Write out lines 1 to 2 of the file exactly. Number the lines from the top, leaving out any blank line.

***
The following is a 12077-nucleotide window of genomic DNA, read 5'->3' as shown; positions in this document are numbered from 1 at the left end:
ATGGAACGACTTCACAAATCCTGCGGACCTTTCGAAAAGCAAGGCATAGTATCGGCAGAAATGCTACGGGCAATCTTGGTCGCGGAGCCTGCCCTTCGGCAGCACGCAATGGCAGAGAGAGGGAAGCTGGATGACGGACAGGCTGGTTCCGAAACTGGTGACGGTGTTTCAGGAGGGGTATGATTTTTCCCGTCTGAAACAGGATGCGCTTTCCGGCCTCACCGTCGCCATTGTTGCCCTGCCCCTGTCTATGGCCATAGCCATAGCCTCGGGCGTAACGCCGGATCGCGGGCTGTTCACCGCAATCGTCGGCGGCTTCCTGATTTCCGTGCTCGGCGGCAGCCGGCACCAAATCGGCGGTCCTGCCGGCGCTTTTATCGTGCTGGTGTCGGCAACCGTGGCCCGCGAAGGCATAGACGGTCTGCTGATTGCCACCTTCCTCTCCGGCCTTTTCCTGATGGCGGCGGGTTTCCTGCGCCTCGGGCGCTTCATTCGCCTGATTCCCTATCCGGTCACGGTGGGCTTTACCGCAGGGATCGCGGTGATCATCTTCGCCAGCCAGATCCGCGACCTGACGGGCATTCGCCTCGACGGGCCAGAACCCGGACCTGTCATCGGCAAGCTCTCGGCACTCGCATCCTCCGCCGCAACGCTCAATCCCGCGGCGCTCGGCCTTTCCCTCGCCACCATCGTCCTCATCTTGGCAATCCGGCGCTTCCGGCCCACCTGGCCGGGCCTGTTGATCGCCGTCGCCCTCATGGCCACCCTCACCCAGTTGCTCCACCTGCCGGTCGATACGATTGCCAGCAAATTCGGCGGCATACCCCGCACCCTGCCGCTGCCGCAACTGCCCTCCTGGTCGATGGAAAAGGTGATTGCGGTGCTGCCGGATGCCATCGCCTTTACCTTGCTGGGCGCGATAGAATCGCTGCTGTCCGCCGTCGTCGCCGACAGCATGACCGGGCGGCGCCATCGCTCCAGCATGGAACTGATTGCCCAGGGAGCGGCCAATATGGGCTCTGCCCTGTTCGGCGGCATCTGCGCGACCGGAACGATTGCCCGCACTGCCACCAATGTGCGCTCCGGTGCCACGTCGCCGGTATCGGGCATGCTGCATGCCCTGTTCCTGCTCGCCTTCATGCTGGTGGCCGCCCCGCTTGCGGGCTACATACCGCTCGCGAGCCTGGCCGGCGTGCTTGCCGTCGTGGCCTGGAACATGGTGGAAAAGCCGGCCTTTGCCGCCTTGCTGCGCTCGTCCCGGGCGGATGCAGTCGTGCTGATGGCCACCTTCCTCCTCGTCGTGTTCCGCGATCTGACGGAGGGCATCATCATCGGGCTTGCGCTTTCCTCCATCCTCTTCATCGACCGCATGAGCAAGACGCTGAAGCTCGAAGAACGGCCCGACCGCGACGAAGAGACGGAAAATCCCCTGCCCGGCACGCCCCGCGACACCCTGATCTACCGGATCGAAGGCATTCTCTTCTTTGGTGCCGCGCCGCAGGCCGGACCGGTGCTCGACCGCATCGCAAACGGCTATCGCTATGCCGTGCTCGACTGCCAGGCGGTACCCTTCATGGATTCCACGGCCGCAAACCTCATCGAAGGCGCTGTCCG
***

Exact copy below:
The following is a 12077-nucleotide window of genomic DNA, read 5'->3' as shown; positions in this document are numbered from 1 at the left end:
ATGGAACGACTTCACAAATCCTGCGGACCTTTCGAAAAGCAAGGCATAGTATCGGCAGAAATGCTACGGGCAATCTTGGTCGCGGAGCCTGCCCTTCGGCAGCACGCAATGGCAGAGAGAGGGAAGCTGGATGACGGACAGGCTGGTTCCGAAACTGGTGACGGTGTTTCAGGAGGGGTATGATTTTTCCCGTCTGAAACAGGATGCGCTTTCCGGCCTCACCGTCGCCATTGTTGCCCTGCCCCTGTCTATGGCCATAGCCATAGCCTCGGGCGTAACGCCGGATCGCGGGCTGTTCACCGCAATCGTCGGCGGCTTCCTGATTTCCGTGCTCGGCGGCAGCCGGCACCAAATCGGCGGTCCTGCCGGCGCTTTTATCGTGCTGGTGTCGGCAACCGTGGCCCGCGAAGGCATAGACGGTCTGCTGATTGCCACCTTCCTCTCCGGCCTTTTCCTGATGGCGGCGGGTTTCCTGCGCCTCGGGCGCTTCATTCGCCTGATTCCCTATCCGGTCACGGTGGGCTTTACCGCAGGGATCGCGGTGATCATCTTCGCCAGCCAGATCCGCGACCTGACGGGCATTCGCCTCGACGGGCCAGAACCCGGACCTGTCATCGGCAAGCTCTCGGCACTCGCATCCTCCGCCGCAACGCTCAATCCCGCGGCGCTCGGCCTTTCCCTCGCCACCATCGTCCTCATCTTGGCAATCCGGCGCTTCCGGCCCACCTGGCCGGGCCTGTTGATCGCCGTCGCCCTCATGGCCACCCTCACCCAGTTGCTCCACCTGCCGGTCGATACGATTGCCAGCAAATTCGGCGGCATACCCCGCACCCTGCCGCTGCCGCAACTGCCCTCCTGGTCGATGGAAAAGGTGATTGCGGTGCTGCCGGATGCCATCGCCTTTACCTTGCTGGGCGCGATAGAATCGCTGCTGTCCGCCGTCGTCGCCGACAGCATGACCGGGCGGCGCCATCGCTCCAGCATGGAACTGATTGCCCAGGGAGCGGCCAATATGGGCTCTGCCCTGTTCGGCGGCATCTGCGCGACCGGAACGATTGCCCGCACTGCCACCAATGTGCGCTCCGGTGCCACGTCGCCGGTATCGGGCATGCTGCATGCCCTGTTCCTGCTCGCCTTCATGCTGGTGGCCGCCCCGCTTGCGGGCTACATACCGCTCGCGAGCCTGGCCGGCGTGCTTGCCGTCGTGGCCTGGAACATGGTGGAAAAGCCGGCCTTTGCCGCCTTGCTGCGCTCGTCCCGGGCGGATGCAGTCGTGCTGATGGCCACCTTCCTCCTCGTCGTGTTCCGCGATCTGACGGAGGGCATCATCATCGGGCTTGCGCTTTCCTCCATCCTCTTCATCGACCGCATGAGCAAGACGCTGAAGCTCGAAGAACGGCCCGACCGCGACGAAGAGACGGAAAATCCCCTGCCCGGCACGCCCCGCGACACCCTGATCTACCGGATCGAAGGCATTCTCTTCTTTGGTGCCGCGCCGCAGGCCGGACCGGTGCTCGACCGCATCGCAAACGGCTATCGCTATGCCGTGCTCGACTGCCAGGCGGTACCCTTCATGGATTCCACGGCCGCAAACCTCATCGAAGGCGCTGTCCG